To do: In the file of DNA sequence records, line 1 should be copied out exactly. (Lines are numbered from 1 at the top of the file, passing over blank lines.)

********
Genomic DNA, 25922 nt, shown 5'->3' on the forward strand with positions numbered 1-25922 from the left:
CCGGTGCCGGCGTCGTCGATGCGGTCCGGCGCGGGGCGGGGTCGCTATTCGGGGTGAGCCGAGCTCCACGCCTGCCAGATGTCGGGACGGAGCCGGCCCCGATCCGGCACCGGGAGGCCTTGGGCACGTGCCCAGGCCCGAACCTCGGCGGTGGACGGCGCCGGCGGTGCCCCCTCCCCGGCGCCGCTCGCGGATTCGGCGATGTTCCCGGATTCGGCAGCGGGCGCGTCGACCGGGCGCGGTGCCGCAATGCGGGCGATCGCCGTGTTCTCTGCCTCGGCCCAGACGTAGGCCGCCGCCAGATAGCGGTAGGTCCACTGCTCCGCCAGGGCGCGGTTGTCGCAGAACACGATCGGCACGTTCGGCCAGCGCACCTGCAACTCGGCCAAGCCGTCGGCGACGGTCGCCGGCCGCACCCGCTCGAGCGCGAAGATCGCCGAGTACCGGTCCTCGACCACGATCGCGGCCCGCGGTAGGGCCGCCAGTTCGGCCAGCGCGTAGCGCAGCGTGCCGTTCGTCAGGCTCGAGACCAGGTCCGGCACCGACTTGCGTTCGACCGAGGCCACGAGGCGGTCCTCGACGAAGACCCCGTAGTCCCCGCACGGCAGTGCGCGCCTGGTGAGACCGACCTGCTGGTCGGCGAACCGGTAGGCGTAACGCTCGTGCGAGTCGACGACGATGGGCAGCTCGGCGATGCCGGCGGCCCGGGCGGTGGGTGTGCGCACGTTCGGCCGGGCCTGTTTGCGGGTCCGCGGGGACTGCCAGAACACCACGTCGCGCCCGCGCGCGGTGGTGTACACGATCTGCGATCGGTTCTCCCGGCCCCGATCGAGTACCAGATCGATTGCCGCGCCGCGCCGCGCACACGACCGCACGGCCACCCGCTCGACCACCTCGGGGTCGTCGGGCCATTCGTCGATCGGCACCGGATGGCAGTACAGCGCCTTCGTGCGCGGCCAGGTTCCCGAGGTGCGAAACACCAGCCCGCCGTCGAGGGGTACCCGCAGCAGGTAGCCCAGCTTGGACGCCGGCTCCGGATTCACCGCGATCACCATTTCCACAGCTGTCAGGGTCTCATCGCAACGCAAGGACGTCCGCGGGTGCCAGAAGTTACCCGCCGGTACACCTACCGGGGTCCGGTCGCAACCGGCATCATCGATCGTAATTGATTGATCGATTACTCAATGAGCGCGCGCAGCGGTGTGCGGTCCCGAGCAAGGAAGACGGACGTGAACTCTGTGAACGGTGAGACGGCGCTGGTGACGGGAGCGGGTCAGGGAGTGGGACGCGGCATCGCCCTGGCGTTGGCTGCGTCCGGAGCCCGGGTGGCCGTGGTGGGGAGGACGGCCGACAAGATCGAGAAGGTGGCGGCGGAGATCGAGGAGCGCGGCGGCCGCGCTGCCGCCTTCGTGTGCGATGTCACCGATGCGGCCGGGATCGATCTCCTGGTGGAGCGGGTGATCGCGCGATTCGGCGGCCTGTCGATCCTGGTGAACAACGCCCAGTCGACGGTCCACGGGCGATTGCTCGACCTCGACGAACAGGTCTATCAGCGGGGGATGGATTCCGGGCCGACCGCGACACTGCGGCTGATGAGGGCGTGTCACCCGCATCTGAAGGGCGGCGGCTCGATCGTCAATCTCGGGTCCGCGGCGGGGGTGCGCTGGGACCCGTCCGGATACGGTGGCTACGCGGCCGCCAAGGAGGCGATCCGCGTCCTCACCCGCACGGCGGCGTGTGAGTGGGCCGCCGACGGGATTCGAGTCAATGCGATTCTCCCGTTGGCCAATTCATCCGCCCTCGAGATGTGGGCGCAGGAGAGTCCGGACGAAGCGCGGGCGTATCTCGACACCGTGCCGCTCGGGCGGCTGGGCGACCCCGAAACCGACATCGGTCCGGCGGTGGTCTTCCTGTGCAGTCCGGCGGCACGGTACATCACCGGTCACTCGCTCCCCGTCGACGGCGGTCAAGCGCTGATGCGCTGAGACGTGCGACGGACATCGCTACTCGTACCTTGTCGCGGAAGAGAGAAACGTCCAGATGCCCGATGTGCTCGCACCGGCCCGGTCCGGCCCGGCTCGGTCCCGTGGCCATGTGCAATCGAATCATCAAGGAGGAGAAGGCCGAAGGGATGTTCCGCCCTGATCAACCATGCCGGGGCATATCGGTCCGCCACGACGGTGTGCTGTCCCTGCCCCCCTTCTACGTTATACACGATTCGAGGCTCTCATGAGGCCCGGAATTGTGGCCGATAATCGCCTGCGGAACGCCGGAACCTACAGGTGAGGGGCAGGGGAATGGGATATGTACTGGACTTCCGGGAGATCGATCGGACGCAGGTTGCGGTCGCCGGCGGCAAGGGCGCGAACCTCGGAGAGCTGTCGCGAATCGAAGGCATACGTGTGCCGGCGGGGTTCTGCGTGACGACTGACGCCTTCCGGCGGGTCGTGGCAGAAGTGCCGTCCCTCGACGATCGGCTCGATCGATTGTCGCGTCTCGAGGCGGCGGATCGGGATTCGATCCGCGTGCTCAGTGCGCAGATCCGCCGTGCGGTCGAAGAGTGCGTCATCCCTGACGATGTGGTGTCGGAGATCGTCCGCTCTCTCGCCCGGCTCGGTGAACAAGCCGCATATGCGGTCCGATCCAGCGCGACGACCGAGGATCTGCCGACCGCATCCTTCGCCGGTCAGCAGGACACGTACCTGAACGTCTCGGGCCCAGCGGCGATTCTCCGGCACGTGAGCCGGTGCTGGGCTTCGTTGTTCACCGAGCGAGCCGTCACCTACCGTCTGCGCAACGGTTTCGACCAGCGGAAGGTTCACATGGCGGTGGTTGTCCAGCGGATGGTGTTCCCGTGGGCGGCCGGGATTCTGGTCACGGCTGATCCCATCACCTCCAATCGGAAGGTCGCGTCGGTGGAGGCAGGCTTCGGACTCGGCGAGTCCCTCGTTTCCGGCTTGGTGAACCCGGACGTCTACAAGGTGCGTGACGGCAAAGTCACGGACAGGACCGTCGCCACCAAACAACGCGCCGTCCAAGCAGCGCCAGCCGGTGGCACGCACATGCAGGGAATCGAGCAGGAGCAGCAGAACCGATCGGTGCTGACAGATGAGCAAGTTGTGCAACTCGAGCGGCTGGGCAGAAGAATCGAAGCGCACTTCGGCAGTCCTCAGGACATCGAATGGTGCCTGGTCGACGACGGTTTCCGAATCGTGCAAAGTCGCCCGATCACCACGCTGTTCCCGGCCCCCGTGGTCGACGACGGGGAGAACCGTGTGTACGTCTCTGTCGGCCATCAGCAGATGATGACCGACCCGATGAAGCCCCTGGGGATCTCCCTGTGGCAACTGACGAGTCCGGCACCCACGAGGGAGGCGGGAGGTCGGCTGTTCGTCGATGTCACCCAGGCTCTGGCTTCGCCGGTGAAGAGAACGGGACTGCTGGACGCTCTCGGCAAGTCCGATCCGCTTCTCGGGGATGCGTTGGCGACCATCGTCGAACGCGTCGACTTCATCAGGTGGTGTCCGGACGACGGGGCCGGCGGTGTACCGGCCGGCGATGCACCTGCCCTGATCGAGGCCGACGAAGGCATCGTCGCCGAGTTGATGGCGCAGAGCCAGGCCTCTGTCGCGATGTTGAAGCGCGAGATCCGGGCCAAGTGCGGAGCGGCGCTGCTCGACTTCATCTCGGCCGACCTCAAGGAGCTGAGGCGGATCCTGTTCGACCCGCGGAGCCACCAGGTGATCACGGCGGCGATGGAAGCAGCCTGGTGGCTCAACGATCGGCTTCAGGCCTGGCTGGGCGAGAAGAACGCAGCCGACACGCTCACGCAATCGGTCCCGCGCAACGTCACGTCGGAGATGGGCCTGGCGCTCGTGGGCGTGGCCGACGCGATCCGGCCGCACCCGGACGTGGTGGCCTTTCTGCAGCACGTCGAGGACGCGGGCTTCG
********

Genomic DNA, 25922 nt, shown 5'->3' on the forward strand with positions numbered 1-25922 from the left: